New Jersey Gov. Chris Christie (R) came for fundraising and electioneering on behalf of gubernatorial and Senate Republican candidates. Sen. Rand Paul (R-Ky.) and Texas Gov. Rick Perry (R) have become regulars. Yes, suddenly everyone likes to visit Iowa.
As the candidates and the media flock to the Hawkeye State, it’s important to keep a few things in mind:
1. The polls mean nothing right now. We are 18 months out, and it is often only in the last few weeks or even days before the Iowa caucuses that the race shapes up. Rick Santorum came from behind late in 2012, Mike Huckabee in 2008.
2. Lots of offices and staff catch media attention, but that shouldn’t be confused with on-the-ground support. Mitt Romney had a huge organization in 2008 and lost. Rep. Ron Paul (R-Tex.) was staffed up and didn’t win in 2012. A much better indication of organization will be the candidates’ connections to religious leaders and their flocks and to other well-organized blocs such as home-schoolers. Both were critical for Huckabee in 2008 and for Santorum in 2012.
3. With a very crowded field, you don’t need very much to win. Since the first caucus in 1976, won by President Gerald Ford, only one Republican has won more than 40 percent — George W. Bush.
4. Social conservatives have greater importance in Iowa (and in South Carolina) than in practically any other primary, and certainly than in the GOP electorate as a whole. That means not only abortion, but also marriage, school choice, religious liberty (e.g. Hobby Lobby protection for believers) and lifestyle issues (e.g. drugs, the candidate’s personal faith), take center stage.
5. The only non-Southerner and non-Midwestern candidate to win since 1984 was Rick Santorum. (President George H.W. Bush counts as a Texan.) Iowa “nice” and the ability to connect with voters are critical.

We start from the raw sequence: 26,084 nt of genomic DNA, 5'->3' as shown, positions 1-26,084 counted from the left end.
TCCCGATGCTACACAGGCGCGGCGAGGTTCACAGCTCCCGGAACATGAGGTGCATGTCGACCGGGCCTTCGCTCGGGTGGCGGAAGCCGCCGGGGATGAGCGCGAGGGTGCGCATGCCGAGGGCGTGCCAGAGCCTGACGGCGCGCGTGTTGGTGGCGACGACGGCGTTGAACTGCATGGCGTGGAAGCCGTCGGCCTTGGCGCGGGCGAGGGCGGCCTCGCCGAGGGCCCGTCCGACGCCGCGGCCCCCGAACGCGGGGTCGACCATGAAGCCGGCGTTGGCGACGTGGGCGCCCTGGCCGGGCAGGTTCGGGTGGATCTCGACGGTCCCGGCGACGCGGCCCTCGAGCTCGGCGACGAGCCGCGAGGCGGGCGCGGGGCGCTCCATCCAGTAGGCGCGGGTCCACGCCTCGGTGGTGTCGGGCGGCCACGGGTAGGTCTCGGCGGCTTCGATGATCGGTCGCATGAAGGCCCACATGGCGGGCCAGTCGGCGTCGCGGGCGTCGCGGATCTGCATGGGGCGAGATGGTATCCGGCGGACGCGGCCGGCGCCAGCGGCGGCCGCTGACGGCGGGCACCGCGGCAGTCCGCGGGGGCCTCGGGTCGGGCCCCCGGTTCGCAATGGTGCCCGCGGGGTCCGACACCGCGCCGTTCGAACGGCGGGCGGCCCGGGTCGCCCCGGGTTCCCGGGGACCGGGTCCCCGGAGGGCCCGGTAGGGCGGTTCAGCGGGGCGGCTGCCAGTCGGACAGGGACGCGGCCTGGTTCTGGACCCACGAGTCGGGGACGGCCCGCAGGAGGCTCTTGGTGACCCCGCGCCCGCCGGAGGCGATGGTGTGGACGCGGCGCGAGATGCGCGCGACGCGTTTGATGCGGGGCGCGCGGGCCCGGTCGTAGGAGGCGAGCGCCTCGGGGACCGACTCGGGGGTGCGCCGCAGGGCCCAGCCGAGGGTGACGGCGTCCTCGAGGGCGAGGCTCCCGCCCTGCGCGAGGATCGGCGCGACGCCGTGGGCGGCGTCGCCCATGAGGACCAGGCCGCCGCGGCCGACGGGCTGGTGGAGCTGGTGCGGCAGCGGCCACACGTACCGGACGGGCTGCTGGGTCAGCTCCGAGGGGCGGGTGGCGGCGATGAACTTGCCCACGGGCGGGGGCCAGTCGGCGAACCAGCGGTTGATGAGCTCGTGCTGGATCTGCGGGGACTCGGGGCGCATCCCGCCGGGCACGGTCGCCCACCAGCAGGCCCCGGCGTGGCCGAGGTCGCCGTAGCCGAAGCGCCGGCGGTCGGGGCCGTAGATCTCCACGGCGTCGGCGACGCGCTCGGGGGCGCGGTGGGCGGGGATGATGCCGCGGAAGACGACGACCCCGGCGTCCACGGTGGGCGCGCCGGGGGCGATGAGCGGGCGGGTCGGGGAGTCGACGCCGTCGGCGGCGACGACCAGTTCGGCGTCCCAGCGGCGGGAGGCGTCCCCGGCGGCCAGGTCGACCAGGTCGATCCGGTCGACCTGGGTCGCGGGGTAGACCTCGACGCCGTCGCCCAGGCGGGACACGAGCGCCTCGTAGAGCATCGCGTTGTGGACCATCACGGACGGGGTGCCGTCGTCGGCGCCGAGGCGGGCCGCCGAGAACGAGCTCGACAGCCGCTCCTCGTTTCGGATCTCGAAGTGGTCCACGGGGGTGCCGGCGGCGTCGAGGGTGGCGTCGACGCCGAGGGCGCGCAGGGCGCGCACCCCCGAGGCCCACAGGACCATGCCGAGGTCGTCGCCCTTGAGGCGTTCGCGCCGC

6. Iowa voters expect candidates to camp out there. They complain if they have met a candidate “only” three or four times. Santorum invested the time — to an extent that surprised even many longtime Iowa watchers — and it paid off. A candidate perceived as coasting on national polls or a declared “frontrunner” based on name recognition or money is vulnerable to an upset.
7. You don’t need to win the caucuses. In 1980, George H.W. Bush beat Ronald Reagan, but Reagan won the nomination and the presidency. In 1988, Sen. Bob Dole won and didn’t win the nomination, nor did Huckabee or Santorum in later years. Sometimes a strong second- or third-place finish is more important, as in 2008, when Sen. John McCain (R-Ariz.) came back from the political morgue to tie for third. The expectations game is as important as the winner. In virtually every race, especially with a crowded field, there are multiple “tickets” out of Iowa.
8. Candidates who do very poorly may nevertheless be in trouble. For candidates expected to do well, and especially for those who invest the time and money there, a poor showing is a serious setback. If the candidates’ target audience in the race overall is evangelical Christians, a loss there prompts the question, “If they can’t win in Iowa, where are they going to win?”
9. If you plan on skipping Iowa, then really skip it. In 2008, Rudy Giuliani couldn’t decide whether to play there or avoid it entirely. He wound up competing — but just a little bit — and lost.
10. The Des Moines Register endorsement, like the New Hampshire Union-Leader endorsement, really does matter. A candidate who performs poorly with the editorial board (especially if it is videotaped) is going to have problems.
Oh, and don’t insult farmers.